TORONTO—A man suspected of vandalizing newspaper boxes belonging to The Epoch Times over a period of several months was arrested by Toronto Police on Monday morning, Aug. 26.
Fabio Guerrieri, 50, was observed stealing newspapers from an Epoch Times box near Yonge Street and Finch Avenue, and was arrested before he could vandalize the box, police said.
“This morning we concluded an investigation into ongoing damage being caused to newspaper boxes of the publication Epoch Times,” said Detective Corey Jones.
“This individual had attended this location on several previous occasions. With the assistance of observation and surveillance that had been done by the publication themselves in partnership with the police, we were able to identify an individual approaching the boxes.”
Jones said after police identified themselves and attempted to arrest him, the suspect fled. The officers chased after him and a physical struggle took place before he could be arrested.
For months, over 70 newspaper boxes in Toronto belonging to the independent news organization have been the target of vandalism. This included the papers in the boxes being stolen, the boxes being damaged, and foul-smelling garbage and dog feces being smeared around inside the boxes, staff members report. According to a police news release, in excess of 100 incidents of vandalism occurred.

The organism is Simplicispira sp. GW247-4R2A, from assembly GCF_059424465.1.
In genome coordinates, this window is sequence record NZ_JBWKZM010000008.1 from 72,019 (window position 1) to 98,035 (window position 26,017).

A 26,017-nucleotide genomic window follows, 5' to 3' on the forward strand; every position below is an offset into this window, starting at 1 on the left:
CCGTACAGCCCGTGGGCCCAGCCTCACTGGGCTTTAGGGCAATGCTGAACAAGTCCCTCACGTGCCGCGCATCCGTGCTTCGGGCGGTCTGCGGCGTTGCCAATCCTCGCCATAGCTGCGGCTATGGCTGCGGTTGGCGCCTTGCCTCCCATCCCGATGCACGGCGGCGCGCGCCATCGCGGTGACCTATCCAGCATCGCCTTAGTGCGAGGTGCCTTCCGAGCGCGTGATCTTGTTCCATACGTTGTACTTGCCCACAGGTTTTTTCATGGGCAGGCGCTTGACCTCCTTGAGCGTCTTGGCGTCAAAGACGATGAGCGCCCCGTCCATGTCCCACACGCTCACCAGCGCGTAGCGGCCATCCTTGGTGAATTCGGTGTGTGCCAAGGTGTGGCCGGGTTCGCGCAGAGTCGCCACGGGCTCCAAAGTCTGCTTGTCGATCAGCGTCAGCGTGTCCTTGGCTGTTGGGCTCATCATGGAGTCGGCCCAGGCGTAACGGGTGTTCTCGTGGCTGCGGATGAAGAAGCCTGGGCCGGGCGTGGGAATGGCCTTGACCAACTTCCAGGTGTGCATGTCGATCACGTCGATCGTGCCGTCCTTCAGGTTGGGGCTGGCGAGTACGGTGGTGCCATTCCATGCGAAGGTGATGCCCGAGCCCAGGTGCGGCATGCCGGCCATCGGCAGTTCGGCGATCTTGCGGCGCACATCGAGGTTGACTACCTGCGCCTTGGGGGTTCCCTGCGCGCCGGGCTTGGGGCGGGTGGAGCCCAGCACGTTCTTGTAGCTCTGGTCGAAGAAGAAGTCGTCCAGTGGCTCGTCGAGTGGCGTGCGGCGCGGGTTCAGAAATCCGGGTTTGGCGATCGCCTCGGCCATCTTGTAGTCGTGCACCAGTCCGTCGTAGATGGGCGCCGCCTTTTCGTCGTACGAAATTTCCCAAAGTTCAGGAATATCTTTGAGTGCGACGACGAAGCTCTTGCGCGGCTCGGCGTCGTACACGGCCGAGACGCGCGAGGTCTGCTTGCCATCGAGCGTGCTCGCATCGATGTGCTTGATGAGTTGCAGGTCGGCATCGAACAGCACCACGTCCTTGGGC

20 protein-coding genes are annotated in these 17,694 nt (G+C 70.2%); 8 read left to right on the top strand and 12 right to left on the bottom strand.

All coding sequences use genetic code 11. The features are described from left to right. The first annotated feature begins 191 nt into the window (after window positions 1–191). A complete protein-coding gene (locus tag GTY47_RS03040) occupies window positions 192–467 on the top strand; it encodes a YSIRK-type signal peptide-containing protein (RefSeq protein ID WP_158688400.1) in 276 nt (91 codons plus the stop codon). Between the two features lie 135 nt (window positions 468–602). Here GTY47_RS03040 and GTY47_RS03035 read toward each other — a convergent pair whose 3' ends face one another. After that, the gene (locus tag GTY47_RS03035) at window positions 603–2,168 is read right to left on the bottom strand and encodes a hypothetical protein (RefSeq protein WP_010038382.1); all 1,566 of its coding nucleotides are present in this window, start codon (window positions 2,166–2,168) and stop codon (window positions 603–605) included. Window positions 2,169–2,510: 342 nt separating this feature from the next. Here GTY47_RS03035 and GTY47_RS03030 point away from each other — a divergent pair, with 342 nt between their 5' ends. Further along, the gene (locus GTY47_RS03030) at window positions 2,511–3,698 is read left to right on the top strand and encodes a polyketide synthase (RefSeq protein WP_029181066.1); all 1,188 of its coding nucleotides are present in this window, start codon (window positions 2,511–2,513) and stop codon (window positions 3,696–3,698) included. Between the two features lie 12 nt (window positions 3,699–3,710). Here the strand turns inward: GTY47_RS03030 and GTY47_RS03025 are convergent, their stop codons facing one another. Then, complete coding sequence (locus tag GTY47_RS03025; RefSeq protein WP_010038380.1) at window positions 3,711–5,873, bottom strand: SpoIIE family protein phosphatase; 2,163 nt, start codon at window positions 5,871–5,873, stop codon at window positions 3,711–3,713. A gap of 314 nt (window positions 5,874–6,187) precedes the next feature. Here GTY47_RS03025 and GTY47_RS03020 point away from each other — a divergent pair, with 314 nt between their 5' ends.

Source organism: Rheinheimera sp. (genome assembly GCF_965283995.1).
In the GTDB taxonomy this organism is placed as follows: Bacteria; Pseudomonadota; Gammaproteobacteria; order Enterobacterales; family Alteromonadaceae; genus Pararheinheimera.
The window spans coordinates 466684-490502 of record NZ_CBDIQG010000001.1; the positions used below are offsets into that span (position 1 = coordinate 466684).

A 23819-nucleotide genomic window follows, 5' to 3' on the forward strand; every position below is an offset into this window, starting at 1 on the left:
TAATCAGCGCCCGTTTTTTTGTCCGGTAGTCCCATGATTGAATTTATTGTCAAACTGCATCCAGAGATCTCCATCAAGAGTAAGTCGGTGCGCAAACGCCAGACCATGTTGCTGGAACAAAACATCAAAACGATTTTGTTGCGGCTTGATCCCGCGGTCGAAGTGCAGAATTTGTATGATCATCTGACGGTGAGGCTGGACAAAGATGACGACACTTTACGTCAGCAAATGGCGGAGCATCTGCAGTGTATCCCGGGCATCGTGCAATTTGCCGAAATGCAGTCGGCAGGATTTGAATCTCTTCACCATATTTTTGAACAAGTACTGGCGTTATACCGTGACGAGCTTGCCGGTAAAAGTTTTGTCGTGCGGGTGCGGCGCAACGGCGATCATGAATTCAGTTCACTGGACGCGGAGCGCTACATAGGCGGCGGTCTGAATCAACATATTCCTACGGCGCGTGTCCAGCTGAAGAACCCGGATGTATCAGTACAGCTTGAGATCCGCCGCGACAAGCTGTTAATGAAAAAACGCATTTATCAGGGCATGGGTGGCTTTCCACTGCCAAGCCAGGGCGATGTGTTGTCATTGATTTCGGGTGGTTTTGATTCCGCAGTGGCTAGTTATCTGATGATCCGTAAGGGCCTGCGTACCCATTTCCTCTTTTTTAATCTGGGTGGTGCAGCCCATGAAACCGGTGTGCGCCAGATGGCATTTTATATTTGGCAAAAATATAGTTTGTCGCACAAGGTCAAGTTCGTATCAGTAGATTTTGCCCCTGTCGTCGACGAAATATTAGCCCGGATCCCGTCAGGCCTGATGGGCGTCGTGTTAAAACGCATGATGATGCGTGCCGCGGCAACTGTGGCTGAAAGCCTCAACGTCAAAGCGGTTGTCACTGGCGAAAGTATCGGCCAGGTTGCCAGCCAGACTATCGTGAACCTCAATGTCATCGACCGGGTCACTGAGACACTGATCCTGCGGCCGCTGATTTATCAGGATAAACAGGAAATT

Initially, only the boxes for the English edition were targeted, but later the Chinese edition was hit by theft and vandalism as well.
In most cases, the inside plastic support that holds the papers was also damaged, so no paper could be shown in the window. The supports were repeatedly broken, often the day after staff had fixed them. In some cases, the front window of the boxes was broken as well. Also, boxes were occasionally flipped upside down, while the nearby boxes belonging to other publications were left untouched.
Cindy Gu, the publisher and president of The Epoch Times in Canada, says the vandalism caused major damage to the business as the paper couldn’t be distributed to readers, and the staff had to spend considerable amount of time investigating the issue as well as constantly fixing, cleaning, and re-loading the boxes.
“Our business has been seriously disrupted because of this theft, and our readers can’t get the information they rely on from our newspaper,” Gu said. “It’s really heartbreaking for our staff to see their hard work not getting to our readers.”